Way down upon the Mississippi, two tugboat captains who had been friends for years, would always cry "Aye!" and blow their whistles whenever they passed each other.

A new crewman asked his boat's mate, "What do they do that for?"

The mate looked surprised and replied, "You mean that you've never heard ... an aye for an aye and a toot for a toot?"

[Insert groan here!]

I suspect that few of us would admit to living by the motto, "An eye for an eye and a tooth for a tooth" (Matthew 5:38), but let's be honest — there is something inside us that enjoys the idea of getting revenge. Some of the more popular movies throughout the past years have been those that opened with someone being mistreated. We'll spend the rest of the movie anxiously waiting for the hero to get the opportunity to exact his revenge — and then we cheer!

It's not much different on a personal level. I suspect that whenever somebody does you wrong, the temptation is there to immediately start thinking of what you can do to get them back. However, if you find yourself tempted to take revenge, may I suggest two things:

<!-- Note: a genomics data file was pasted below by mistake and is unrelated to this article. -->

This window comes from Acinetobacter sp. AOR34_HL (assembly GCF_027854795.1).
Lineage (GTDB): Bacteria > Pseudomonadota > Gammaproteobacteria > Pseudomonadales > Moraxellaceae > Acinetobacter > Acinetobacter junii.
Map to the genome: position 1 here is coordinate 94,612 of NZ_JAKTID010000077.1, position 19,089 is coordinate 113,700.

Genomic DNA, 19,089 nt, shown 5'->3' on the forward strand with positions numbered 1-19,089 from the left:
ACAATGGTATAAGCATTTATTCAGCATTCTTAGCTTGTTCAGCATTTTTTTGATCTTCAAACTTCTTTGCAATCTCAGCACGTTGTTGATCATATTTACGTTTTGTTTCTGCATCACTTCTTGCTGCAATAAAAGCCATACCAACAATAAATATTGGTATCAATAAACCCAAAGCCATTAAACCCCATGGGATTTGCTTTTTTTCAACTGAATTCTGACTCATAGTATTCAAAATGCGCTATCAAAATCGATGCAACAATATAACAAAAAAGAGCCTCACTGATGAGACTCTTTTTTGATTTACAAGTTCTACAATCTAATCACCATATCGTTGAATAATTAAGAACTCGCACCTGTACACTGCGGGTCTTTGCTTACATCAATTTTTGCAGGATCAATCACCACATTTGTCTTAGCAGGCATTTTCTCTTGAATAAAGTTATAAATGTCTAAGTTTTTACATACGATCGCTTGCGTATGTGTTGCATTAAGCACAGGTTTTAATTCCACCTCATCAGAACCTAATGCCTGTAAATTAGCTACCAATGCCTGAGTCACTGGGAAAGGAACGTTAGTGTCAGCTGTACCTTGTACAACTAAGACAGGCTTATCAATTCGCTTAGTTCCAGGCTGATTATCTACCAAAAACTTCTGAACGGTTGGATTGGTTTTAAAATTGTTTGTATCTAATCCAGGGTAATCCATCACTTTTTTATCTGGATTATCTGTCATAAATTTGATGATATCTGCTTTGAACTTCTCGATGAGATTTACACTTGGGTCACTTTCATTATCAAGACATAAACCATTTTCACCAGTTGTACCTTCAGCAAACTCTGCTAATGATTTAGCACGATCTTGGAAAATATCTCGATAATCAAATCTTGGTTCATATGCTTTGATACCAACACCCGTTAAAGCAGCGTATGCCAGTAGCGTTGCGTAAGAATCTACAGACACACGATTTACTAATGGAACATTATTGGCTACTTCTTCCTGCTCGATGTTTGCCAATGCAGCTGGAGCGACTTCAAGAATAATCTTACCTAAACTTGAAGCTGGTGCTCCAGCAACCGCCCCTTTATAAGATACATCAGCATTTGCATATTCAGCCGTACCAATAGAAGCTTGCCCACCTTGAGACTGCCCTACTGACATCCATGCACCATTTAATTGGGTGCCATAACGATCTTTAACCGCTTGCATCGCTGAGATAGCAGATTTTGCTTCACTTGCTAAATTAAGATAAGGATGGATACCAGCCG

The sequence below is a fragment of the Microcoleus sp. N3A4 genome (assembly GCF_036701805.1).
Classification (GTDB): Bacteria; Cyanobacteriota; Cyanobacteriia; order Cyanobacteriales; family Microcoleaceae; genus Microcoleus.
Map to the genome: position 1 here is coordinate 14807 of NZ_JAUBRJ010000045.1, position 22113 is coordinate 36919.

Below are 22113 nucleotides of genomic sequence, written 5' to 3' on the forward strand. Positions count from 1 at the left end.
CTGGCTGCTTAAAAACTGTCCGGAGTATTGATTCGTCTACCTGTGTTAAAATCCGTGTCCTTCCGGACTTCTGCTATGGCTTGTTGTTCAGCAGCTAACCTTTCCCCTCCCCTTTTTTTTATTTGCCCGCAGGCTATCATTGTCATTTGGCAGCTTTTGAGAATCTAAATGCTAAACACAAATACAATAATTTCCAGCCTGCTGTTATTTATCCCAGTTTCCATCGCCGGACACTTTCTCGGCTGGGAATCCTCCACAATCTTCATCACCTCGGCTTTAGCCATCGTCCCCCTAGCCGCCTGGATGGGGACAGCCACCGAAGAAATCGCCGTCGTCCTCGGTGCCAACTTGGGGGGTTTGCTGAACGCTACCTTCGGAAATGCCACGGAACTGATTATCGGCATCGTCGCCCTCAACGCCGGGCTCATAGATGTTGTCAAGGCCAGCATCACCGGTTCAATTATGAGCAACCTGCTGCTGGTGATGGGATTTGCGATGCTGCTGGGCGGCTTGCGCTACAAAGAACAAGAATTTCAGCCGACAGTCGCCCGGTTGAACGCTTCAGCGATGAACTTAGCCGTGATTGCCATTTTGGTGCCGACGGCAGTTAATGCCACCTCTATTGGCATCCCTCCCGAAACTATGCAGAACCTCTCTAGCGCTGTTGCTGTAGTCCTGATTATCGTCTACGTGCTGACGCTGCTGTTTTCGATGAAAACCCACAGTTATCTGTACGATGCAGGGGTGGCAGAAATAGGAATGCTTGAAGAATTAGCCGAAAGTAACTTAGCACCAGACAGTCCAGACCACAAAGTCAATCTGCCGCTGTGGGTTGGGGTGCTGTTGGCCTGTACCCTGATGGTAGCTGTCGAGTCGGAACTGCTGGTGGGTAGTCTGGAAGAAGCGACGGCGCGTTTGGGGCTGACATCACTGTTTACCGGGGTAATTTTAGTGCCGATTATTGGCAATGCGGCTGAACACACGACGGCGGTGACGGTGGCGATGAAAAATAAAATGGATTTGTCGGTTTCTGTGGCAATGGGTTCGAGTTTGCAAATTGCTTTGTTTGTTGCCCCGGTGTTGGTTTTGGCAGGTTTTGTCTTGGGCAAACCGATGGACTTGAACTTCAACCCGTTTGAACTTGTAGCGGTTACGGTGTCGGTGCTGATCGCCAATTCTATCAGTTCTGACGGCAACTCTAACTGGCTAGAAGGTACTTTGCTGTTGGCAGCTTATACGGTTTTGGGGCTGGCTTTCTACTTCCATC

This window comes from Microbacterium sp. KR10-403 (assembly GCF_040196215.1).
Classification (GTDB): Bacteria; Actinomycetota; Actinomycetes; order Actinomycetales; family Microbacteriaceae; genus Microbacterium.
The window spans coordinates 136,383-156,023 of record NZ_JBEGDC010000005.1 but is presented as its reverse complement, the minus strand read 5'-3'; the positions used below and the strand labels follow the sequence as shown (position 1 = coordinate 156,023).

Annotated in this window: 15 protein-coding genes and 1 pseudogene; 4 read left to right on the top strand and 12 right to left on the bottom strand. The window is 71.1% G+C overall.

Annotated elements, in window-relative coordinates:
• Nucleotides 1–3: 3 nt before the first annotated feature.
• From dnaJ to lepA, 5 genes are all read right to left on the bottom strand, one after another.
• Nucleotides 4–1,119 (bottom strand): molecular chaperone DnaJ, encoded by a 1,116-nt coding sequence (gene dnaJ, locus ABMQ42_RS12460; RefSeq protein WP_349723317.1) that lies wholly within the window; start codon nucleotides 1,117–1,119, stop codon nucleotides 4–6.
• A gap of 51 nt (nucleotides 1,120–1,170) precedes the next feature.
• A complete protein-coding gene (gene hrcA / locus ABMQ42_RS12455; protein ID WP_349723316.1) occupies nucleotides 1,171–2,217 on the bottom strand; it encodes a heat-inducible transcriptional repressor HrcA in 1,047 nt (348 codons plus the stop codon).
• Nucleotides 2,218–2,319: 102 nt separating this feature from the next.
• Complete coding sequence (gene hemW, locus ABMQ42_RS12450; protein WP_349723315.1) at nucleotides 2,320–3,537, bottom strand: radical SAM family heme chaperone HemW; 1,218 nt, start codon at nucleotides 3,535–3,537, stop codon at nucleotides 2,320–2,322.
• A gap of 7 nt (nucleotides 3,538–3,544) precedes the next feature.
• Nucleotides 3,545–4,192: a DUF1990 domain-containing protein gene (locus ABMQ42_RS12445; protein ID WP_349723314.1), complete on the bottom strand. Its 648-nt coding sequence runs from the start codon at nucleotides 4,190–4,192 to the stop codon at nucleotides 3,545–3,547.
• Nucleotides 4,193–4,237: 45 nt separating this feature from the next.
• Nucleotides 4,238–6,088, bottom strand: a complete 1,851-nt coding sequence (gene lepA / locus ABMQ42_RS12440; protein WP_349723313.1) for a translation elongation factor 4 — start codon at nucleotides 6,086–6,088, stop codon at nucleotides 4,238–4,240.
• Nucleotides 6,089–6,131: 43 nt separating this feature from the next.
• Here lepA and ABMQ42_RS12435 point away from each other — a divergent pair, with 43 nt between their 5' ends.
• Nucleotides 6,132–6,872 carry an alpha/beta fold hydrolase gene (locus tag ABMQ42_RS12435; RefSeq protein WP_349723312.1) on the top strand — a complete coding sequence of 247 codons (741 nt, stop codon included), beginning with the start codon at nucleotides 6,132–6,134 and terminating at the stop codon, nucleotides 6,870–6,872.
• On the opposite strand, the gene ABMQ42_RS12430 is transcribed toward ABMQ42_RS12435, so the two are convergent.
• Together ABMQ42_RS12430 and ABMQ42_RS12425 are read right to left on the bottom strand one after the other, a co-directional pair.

I do destroy them when they become my friends.
  1. Resist the temptation to exchange evil for evil.
    That temptation will always be strong and we need realize that it will be there. But we also need to remember the emptiness and hollowness of revenge and resentment.
  2. Show your enemy kindness.
    Abraham Lincoln was once accused of being too nice to his enemy. He was told to be firmer; he must destroy his enemies. He replied, "I do destroy them when they become my friends."

[Jesus said] "You have heard that it was said, 'You shall love your neighbor and hate your enemy.' But I say to you, love your enemies, bless those who curse you, do good to those who hate you, and pray for those who spitefully use you and persecute you." (Matthew 5:43-44)